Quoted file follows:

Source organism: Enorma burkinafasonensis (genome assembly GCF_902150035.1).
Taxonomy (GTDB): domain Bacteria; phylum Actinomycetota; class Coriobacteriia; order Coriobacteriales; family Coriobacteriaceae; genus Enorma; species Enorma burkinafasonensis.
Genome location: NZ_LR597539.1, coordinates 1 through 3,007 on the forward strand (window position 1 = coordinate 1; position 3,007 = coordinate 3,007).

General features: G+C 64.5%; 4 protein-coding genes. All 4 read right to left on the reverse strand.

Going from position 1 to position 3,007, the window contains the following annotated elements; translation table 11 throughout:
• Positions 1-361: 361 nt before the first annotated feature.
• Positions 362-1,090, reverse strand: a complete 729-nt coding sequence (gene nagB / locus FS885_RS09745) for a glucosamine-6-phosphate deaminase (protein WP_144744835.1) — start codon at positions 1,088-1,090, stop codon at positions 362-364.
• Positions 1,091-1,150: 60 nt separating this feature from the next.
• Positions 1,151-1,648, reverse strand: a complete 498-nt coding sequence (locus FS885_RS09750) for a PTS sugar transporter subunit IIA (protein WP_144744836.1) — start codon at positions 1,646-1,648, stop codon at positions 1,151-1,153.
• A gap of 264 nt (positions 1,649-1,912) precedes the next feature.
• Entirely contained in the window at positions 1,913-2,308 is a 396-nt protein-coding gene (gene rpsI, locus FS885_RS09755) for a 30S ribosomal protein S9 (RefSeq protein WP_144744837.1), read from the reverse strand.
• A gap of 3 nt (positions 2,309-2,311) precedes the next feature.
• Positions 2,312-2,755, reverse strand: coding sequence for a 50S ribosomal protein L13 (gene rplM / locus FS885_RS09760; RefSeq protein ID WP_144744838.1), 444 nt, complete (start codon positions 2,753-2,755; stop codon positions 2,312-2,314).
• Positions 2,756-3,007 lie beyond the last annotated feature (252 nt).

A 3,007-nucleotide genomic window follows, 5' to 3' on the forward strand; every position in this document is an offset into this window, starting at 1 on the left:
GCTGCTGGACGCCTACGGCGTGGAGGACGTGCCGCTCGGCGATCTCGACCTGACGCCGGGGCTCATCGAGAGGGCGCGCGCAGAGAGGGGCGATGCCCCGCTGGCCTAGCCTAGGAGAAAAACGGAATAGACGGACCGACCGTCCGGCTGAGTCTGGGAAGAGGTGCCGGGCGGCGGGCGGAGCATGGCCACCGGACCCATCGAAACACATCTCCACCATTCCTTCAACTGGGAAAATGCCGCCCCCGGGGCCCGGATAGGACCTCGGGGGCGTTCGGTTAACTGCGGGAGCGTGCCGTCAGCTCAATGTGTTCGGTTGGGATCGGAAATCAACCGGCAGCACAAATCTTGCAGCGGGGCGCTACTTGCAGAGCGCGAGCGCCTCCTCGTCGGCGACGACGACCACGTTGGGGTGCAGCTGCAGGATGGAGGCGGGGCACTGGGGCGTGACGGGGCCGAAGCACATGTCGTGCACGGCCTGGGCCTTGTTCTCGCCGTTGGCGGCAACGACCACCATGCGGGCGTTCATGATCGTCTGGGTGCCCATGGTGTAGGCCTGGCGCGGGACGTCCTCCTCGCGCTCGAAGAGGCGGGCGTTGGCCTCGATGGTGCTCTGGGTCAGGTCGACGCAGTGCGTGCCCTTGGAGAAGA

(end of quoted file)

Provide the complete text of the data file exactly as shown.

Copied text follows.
Source organism: Enorma burkinafasonensis (genome assembly GCF_902150035.1).
Taxonomy (GTDB): domain Bacteria; phylum Actinomycetota; class Coriobacteriia; order Coriobacteriales; family Coriobacteriaceae; genus Enorma; species Enorma burkinafasonensis.
Genome location: NZ_LR597539.1, coordinates 1 through 3,007 on the forward strand (window position 1 = coordinate 1; position 3,007 = coordinate 3,007).

General features: G+C 64.5%; 4 protein-coding genes. All 4 read right to left on the reverse strand.

Going from position 1 to position 3,007, the window contains the following annotated elements; translation table 11 throughout:
• Positions 1-361: 361 nt before the first annotated feature.
• Positions 362-1,090, reverse strand: a complete 729-nt coding sequence (gene nagB / locus FS885_RS09745) for a glucosamine-6-phosphate deaminase (protein WP_144744835.1) — start codon at positions 1,088-1,090, stop codon at positions 362-364.
• Positions 1,091-1,150: 60 nt separating this feature from the next.
• Positions 1,151-1,648, reverse strand: a complete 498-nt coding sequence (locus FS885_RS09750) for a PTS sugar transporter subunit IIA (protein WP_144744836.1) — start codon at positions 1,646-1,648, stop codon at positions 1,151-1,153.
• A gap of 264 nt (positions 1,649-1,912) precedes the next feature.
• Entirely contained in the window at positions 1,913-2,308 is a 396-nt protein-coding gene (gene rpsI, locus FS885_RS09755) for a 30S ribosomal protein S9 (RefSeq protein WP_144744837.1), read from the reverse strand.
• A gap of 3 nt (positions 2,309-2,311) precedes the next feature.
• Positions 2,312-2,755, reverse strand: coding sequence for a 50S ribosomal protein L13 (gene rplM / locus FS885_RS09760; RefSeq protein ID WP_144744838.1), 444 nt, complete (start codon positions 2,753-2,755; stop codon positions 2,312-2,314).
• Positions 2,756-3,007 lie beyond the last annotated feature (252 nt).

A 3,007-nucleotide genomic window follows, 5' to 3' on the forward strand; every position in this document is an offset into this window, starting at 1 on the left:
GCTGCTGGACGCCTACGGCGTGGAGGACGTGCCGCTCGGCGATCTCGACCTGACGCCGGGGCTCATCGAGAGGGCGCGCGCAGAGAGGGGCGATGCCCCGCTGGCCTAGCCTAGGAGAAAAACGGAATAGACGGACCGACCGTCCGGCTGAGTCTGGGAAGAGGTGCCGGGCGGCGGGCGGAGCATGGCCACCGGACCCATCGAAACACATCTCCACCATTCCTTCAACTGGGAAAATGCCGCCCCCGGGGCCCGGATAGGACCTCGGGGGCGTTCGGTTAACTGCGGGAGCGTGCCGTCAGCTCAATGTGTTCGGTTGGGATCGGAAATCAACCGGCAGCACAAATCTTGCAGCGGGGCGCTACTTGCAGAGCGCGAGCGCCTCCTCGTCGGCGACGACGACCACGTTGGGGTGCAGCTGCAGGATGGAGGCGGGGCACTGGGGCGTGACGGGGCCGAAGCACATGTCGTGCACGGCCTGGGCCTTGTTCTCGCCGTTGGCGGCAACGACCACCATGCGGGCGTTCATGATCGTCTGGGTGCCCATGGTGTAGGCCTGGCGCGGGACGTCCTCCTCGCGCTCGAAGAGGCGGGCGTTGGCCTCGATGGTGCTCTGGGTCAGGTCGACGCAGTGCGTGCCCTTGGAGAAGA